A Night at the Opera

Terry Marks-Tarlow
Terry Marks-Tarlow. Photo by Claire Fordham

Clinical psychologist Dr. Terry Marks-Tarlow has a thriving therapy practice, is an author, illustrator, artist, dancer, and yogi. Now this top Topangan has another string to add to her already impressive bow, librettist for a mini opera commissioned by The Juilliard School that premiered in April at New York’s Lincoln Center.

It’s not just any libretto. Marks-Tarlow stepped into the shoes of the great Welsh poet Dylan Thomas who, sixty years ago, was on his way to California to work on an opera with the great composer Igor Stravinsky but drank himself to death before he got there.

Thomas and Stravinsky envisioned a tale about a cataclysmic event that destroys the Earth. Only two Earthlings or aliens remain; they re-invent language, and language brings the world back into being. That’s as far as they got.

This is not Marks-Tarlow’s first libretto. In 2009, composer Jonathan Dawe had invited her to be the librettist on another opera collaboration, “Cracked Orlando.” That had been a great success, so she was his first choice for “Oroborium,” a project he mentioned at the time.

Dawe had read Marks-Tarlow’s book, “Psyche’s Veil,” that explores fractals, the mathematics of nature. Dawe wanted to include fractals in “Cracked Orlando” to appeal to the next generation of opera goers.

“I love fractal geometry,” said Marks-Tarlow. “I love fractals. It’s a new branch of mathematics that just came into being in the 1970s. It’s how nature does complexity and makes pattern and shape. I applied it to clinical psychology in my book. Jonathan loves fractals, too, and puts them in his music. I figured that I may as well try because if I failed nobody in my field would know.”

Marks-Tarlow found an elegant way to use a mathematic series of words where the relationship between the words remains the same throughout opera. Marks-Tarlow and Dawe “worked brilliantly” together on “Cracked Orlando” but stepping into Dylan Thomas’ shoes for Oroborium was quite a leap.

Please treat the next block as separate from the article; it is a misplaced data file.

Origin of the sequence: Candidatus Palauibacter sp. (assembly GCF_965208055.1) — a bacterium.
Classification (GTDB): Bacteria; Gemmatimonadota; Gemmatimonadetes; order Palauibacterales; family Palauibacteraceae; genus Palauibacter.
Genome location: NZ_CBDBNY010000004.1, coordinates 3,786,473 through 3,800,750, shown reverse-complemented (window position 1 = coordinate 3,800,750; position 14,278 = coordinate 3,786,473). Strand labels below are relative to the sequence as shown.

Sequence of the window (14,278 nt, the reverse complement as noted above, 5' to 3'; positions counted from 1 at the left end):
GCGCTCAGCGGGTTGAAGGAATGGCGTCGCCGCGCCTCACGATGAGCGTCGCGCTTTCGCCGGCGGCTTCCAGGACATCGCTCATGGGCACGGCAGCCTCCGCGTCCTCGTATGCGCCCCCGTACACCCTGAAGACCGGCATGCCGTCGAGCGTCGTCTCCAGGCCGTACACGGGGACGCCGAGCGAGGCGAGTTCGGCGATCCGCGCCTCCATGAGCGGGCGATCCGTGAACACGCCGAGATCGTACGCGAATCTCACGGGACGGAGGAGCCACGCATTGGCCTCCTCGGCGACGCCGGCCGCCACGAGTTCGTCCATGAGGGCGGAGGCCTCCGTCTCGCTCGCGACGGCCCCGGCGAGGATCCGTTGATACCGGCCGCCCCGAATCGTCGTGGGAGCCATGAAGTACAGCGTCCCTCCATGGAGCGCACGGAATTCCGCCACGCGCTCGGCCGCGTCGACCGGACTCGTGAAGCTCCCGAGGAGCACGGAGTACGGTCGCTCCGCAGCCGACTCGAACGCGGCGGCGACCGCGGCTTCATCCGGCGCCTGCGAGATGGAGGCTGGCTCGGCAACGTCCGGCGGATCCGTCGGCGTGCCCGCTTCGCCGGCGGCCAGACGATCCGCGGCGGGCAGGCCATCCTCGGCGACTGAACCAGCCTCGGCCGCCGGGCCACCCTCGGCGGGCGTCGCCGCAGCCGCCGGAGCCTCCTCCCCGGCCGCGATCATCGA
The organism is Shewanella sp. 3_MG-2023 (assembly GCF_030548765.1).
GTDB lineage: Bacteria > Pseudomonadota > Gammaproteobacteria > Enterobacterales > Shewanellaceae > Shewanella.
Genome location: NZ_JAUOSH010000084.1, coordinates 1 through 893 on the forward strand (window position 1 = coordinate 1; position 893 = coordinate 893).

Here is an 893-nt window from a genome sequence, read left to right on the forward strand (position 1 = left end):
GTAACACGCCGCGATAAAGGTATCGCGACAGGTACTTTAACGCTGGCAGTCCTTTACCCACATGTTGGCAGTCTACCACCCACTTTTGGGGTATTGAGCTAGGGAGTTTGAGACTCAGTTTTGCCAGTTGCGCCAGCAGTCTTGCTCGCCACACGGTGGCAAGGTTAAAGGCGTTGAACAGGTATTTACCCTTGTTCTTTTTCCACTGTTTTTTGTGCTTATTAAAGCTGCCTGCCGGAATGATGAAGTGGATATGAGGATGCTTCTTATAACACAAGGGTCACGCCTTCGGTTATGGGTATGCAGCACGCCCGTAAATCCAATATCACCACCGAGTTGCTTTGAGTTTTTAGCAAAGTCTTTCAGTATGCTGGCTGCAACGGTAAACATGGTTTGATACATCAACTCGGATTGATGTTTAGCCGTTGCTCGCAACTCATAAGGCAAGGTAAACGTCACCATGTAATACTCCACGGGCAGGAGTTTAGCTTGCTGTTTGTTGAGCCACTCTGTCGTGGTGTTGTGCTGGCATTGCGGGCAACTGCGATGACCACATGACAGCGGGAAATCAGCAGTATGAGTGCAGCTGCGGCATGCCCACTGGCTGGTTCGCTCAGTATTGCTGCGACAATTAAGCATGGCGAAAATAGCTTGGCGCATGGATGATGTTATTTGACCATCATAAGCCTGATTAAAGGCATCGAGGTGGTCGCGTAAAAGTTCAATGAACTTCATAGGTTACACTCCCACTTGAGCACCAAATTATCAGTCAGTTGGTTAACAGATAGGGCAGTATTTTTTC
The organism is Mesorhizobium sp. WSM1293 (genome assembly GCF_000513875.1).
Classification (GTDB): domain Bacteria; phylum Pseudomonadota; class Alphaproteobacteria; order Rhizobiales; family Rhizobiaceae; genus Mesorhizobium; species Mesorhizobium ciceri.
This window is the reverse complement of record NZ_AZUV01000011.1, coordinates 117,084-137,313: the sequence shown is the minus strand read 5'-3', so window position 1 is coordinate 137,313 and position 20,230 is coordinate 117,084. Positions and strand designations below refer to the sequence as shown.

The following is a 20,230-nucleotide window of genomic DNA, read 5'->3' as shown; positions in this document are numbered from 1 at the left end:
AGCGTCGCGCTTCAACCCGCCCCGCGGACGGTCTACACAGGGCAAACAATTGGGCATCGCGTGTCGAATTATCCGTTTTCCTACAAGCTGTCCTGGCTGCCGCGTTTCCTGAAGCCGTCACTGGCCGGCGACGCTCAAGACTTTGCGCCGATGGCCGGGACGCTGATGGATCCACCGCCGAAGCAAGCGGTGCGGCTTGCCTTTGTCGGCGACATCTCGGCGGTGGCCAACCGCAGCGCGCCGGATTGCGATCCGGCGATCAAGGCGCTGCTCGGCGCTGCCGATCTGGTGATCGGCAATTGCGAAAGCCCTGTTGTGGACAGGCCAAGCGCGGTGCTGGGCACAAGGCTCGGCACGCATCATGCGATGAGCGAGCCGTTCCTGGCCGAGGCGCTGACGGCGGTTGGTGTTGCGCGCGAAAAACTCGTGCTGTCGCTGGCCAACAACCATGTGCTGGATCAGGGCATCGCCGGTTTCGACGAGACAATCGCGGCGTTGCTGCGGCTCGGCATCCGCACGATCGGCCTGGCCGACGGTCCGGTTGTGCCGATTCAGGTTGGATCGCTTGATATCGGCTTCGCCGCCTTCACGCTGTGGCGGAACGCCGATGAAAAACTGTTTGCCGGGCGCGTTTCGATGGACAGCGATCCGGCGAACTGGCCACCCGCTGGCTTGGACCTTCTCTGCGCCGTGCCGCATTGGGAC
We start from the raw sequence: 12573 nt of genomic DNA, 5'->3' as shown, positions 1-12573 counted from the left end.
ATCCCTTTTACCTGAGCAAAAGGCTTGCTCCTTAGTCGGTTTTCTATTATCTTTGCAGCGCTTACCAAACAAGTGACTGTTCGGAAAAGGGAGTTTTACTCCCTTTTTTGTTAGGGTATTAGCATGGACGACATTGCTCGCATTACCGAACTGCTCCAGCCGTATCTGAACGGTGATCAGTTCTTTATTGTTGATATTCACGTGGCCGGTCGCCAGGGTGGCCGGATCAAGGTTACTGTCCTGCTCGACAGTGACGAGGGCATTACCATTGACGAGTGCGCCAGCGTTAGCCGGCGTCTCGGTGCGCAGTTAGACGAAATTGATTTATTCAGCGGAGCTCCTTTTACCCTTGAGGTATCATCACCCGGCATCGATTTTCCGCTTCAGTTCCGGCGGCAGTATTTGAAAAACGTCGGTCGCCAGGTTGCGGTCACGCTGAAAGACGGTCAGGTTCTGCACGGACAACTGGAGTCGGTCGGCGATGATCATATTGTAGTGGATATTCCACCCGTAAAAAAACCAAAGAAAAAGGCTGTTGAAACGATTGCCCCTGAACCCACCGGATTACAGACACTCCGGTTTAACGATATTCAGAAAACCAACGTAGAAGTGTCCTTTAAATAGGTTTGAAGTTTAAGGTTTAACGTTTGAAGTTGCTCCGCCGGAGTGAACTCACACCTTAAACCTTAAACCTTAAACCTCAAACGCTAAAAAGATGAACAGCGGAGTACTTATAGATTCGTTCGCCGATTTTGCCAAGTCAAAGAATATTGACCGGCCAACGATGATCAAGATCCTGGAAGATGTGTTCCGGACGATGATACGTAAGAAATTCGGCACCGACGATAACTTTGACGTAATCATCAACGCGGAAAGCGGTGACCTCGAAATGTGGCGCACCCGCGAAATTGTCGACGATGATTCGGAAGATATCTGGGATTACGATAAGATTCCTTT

When Dawe first mentioned Oroborium in 2009, the opera didn’t have a name but Marks-Tarlow was intrigued, came home to Topanga and started learning about Dylan Thomas, read his family’s accounts of him and his poetry.

“I completely short circuited. As a person he was horrible. He was a raging alcoholic, he neglected his children and he was a womanizer. The thought of channeling him was impossible,” said Marks-Tarlow. There was another obstacle. “I didn’t understand his poetry.”

While she wouldn’t have wanted Thomas as a patient as he was a hopeless case in his addiction and too far gone, using clinical psychology was the solution.

“Creativity is my specialty as a psychologist. The whole story is about bringing the world back into being so I could be the therapist for the world and the therapist for Dylan Thomas. Then I realized it didn’t have to be a story about the outer world coming into being, it could be about the inner world coming into being. At that point it turned into a creation myth and I was on solid ground,” said Marks-Tarlow.